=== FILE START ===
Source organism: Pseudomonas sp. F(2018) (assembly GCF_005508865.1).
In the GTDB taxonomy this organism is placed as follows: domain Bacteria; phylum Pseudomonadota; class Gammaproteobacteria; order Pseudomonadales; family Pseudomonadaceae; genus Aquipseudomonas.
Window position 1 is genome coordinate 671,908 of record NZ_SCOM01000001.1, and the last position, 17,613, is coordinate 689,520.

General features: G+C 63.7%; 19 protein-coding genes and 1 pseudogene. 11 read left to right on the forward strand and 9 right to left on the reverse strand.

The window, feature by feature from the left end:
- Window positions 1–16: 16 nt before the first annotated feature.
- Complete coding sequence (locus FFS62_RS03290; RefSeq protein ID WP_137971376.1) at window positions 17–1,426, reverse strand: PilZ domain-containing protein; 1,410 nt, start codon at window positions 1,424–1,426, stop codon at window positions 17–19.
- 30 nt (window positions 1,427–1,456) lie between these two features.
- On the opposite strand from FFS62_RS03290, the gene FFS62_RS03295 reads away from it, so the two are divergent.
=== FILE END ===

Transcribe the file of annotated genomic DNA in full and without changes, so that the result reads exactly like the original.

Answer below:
Source organism: Pseudomonas sp. F(2018) (assembly GCF_005508865.1).
In the GTDB taxonomy this organism is placed as follows: domain Bacteria; phylum Pseudomonadota; class Gammaproteobacteria; order Pseudomonadales; family Pseudomonadaceae; genus Aquipseudomonas.
Window position 1 is genome coordinate 671,908 of record NZ_SCOM01000001.1, and the last position, 17,613, is coordinate 689,520.

General features: G+C 63.7%; 19 protein-coding genes and 1 pseudogene. 11 read left to right on the forward strand and 9 right to left on the reverse strand.

The window, feature by feature from the left end:
- Window positions 1–16: 16 nt before the first annotated feature.
- Complete coding sequence (locus FFS62_RS03290; RefSeq protein ID WP_137971376.1) at window positions 17–1,426, reverse strand: PilZ domain-containing protein; 1,410 nt, start codon at window positions 1,424–1,426, stop codon at window positions 17–19.
- 30 nt (window positions 1,427–1,456) lie between these two features.
- On the opposite strand from FFS62_RS03290, the gene FFS62_RS03295 reads away from it, so the two are divergent.